November Tea Party Winners: Carrie Fancett Pagels' copy of The Great Lakes Lighthouse Brides Collection - Debbie Curto, Christmas tea - Andrea Stephens, Golden Tea body wash Joy Ellis, lighthouse earrings -- Pegg's SIL from Lake Ann and Perrianne Askew, Pegg Thomas's Leather journal - Shelia Hall, and Writing Prompts book goes to - Connie Porter Saunders

Wednesday, January 31, 2018

Pennsylvania: William Penn's Holy Experiment

The Peaceable Kingdom (Edward Hicks, c. 1834) exemplifies Quaker ideals.
William Penn, Pennsylvania’s founder, was an English Quaker who received the charter to Pennsylvania as the result of a debt owed to his father, Admiral Sir William Penn. The younger Penn, who grew up in English high society, began attending Friends meetings while living on a family estate in Cork, Ireland, and publicly joined the Society of Friends at the age of twenty-two. This soon got him arrested multiple times, as King Charles had placed stringent restrictions against religious groups other than the Anglican church. The Crown especially hated the Quakers, who believed all people (whether royalty or commoner) were created equal.

Despite persecutions, imprisonments, and being disowned by his family, William Penn’s Quaker faith burgeoned, getting him exiled from English society. He eventually ended up in Newgate Prison, and his dying father, who had gained respect for his son’s religious convictions, made peace with him and paid the fine to have him released. Sir Admiral Penn, knowing his son would face even worse persecution after his death, set the conditions for the founding of Pennsylvania. After the admiral’s death, young William Penn proposed to the Crown a partial solution to England’s religious strife: a mass emigration of English Quakers to America. To Penn’s surprise, the king granted him a large charter, giving him a large tract of land west of New Jersey and north of Maryland.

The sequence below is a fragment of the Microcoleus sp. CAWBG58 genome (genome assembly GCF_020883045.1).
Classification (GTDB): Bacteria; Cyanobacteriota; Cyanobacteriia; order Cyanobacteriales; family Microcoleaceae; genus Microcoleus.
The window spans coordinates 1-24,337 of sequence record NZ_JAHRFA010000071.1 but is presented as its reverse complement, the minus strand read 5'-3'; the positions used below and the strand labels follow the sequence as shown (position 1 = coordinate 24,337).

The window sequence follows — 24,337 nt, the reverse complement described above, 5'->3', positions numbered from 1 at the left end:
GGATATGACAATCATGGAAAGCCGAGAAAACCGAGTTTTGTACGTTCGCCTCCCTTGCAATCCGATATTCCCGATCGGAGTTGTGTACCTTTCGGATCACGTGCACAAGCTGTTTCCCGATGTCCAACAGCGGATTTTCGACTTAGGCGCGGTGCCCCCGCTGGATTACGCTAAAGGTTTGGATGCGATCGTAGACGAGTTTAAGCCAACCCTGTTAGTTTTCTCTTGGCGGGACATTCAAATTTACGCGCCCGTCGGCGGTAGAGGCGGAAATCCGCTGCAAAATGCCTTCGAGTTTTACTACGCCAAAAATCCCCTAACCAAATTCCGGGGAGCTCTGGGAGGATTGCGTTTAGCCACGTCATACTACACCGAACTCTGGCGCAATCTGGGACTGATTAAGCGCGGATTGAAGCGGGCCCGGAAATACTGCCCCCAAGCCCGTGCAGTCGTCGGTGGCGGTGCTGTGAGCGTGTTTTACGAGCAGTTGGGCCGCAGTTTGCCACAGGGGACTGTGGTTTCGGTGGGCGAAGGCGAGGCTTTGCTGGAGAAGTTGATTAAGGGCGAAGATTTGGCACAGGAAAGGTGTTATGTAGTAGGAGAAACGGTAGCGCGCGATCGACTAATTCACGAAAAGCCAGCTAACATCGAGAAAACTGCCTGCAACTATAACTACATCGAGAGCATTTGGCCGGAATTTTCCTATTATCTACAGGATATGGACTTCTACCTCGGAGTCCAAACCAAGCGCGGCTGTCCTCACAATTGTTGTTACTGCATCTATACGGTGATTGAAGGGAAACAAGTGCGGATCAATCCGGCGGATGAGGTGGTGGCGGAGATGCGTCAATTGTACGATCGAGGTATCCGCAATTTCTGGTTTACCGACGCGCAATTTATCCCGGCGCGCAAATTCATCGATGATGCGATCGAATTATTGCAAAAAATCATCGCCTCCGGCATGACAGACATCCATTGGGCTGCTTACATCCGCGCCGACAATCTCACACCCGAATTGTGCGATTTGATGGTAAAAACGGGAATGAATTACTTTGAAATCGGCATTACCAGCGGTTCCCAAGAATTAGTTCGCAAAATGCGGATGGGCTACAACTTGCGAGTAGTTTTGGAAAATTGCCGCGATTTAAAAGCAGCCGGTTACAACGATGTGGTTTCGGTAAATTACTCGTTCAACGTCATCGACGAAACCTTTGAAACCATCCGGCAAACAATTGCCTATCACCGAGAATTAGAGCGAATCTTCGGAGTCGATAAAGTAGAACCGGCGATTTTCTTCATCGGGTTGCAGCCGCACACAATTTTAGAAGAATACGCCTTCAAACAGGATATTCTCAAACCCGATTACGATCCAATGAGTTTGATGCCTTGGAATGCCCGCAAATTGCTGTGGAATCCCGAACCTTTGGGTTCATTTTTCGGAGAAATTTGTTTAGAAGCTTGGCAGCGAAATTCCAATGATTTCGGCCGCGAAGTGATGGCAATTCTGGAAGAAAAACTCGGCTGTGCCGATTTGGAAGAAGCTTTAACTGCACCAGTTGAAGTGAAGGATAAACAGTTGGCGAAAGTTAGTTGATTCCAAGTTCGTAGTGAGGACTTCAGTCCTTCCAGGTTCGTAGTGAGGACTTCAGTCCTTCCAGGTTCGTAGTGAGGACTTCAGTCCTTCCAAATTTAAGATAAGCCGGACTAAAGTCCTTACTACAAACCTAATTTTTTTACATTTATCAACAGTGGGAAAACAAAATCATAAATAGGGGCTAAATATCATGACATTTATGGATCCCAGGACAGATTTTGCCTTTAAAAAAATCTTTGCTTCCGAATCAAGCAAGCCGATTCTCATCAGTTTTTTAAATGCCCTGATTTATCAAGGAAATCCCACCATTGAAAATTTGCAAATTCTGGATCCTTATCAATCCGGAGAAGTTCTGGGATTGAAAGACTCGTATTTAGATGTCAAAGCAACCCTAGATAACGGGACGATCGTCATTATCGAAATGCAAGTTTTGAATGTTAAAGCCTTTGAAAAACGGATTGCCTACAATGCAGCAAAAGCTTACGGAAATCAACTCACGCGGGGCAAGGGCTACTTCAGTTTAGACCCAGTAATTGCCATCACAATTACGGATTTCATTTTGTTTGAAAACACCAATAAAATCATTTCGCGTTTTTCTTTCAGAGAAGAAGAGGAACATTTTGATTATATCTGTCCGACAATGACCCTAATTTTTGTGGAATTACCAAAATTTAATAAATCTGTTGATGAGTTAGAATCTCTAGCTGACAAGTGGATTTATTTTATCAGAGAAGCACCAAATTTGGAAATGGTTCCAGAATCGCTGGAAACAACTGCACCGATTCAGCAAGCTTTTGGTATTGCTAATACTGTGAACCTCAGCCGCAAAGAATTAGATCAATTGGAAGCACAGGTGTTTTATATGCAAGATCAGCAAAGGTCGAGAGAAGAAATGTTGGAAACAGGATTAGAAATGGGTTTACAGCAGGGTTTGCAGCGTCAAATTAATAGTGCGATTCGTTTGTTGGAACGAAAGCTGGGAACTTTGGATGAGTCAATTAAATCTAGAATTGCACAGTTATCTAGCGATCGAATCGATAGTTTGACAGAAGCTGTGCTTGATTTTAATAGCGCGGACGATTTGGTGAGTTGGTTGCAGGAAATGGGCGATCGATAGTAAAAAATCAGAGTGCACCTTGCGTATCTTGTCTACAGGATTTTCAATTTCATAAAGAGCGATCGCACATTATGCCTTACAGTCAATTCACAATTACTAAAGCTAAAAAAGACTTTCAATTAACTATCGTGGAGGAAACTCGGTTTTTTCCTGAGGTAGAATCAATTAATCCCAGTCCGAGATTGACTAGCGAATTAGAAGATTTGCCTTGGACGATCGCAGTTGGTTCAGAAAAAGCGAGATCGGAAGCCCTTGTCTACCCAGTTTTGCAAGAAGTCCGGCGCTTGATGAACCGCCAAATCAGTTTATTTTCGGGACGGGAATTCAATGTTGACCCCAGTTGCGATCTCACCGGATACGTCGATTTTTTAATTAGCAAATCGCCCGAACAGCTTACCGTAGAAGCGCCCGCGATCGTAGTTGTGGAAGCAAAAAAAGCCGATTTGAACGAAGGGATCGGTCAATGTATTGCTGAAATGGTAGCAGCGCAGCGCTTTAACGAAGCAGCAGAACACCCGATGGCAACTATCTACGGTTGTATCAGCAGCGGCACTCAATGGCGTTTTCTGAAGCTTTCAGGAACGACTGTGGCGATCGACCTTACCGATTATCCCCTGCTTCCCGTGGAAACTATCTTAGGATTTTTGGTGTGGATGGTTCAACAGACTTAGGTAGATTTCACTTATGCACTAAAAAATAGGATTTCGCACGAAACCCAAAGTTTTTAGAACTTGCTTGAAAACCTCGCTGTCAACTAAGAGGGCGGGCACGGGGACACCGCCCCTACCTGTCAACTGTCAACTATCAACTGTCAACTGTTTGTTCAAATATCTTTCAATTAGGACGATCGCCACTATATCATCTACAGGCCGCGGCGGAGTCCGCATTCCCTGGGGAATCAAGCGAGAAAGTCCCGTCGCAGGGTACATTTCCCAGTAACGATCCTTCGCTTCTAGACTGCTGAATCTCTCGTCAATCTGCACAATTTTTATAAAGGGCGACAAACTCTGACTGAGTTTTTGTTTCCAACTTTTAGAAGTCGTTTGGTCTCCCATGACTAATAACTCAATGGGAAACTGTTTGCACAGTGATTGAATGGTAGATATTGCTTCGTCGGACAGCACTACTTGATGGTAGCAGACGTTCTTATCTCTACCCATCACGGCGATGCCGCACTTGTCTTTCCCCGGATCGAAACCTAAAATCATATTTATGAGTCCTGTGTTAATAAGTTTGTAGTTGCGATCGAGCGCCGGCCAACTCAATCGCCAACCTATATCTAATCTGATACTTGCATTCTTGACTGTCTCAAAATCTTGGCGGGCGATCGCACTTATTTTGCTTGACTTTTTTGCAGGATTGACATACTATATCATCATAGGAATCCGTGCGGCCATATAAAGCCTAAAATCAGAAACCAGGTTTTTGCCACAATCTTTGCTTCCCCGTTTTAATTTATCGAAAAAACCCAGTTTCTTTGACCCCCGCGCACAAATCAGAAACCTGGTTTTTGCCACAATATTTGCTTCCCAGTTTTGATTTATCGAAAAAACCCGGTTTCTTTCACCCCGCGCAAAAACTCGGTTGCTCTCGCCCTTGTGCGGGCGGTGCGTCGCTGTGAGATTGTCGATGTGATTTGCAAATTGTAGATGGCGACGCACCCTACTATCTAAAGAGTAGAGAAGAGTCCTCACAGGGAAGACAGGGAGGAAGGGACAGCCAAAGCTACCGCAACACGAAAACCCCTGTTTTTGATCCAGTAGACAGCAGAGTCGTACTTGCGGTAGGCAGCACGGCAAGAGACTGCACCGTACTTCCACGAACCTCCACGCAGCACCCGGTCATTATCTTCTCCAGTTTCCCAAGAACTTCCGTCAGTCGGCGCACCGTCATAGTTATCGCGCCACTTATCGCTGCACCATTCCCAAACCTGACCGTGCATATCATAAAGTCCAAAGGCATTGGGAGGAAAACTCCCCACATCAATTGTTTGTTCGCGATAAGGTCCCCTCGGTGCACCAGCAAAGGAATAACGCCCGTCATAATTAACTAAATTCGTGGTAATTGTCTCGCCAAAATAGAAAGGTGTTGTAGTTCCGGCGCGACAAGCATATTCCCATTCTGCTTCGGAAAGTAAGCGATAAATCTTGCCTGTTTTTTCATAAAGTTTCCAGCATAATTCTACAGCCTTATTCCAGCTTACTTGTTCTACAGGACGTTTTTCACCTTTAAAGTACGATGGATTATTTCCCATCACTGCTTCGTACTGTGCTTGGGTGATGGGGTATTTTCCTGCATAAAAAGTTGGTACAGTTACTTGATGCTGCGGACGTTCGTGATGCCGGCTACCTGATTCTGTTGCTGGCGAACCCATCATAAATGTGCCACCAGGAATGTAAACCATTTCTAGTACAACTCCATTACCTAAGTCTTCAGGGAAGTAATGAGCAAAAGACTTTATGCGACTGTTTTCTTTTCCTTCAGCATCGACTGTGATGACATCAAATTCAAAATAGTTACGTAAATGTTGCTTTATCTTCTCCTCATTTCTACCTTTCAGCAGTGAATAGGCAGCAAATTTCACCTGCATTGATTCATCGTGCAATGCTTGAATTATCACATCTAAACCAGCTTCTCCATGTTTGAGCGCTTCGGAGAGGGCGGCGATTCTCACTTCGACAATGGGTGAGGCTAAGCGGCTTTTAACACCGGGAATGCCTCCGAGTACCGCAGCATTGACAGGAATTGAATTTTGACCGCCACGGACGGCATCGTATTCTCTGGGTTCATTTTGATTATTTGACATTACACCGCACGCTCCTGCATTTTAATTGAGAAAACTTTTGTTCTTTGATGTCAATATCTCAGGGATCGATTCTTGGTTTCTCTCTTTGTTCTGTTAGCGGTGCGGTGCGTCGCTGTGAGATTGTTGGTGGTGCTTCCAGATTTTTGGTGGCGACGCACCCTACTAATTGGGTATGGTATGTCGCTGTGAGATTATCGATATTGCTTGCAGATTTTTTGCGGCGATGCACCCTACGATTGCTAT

William Penn, a strong believer in religious tolerance and a man all too familiar with religious persecution, set forth to make his land (first called New Wales, then Sylvania, and finally Pennsylvania) a “Holy Experiment”—a haven for persecuted religious minorities. Within fifty years, the commonwealth had a quickly growing city (Philadelphia) and was home to people of several religious backgrounds.

The Society of Friends
Quakers began worshiping (silently, of course) at Upland in 1675. After Penn received his charter, Quakers emigrated in large numbers from England, Ireland, and Wales. They settled primarily in Philadelphia and the surrounding counties, and controlled Pennsylvania’s government until 1756, when their pacifism became unpopular with nonpacifistic Pennsylvanians during the French and Indian War. While Quaker dominance gradually diminished as people of other religious backgrounds made Pennsylvania their home, many Friends Meetings still exist today, often worshiping in the same meetinghouses used three hundred years ago.

The Pennsylvania Germans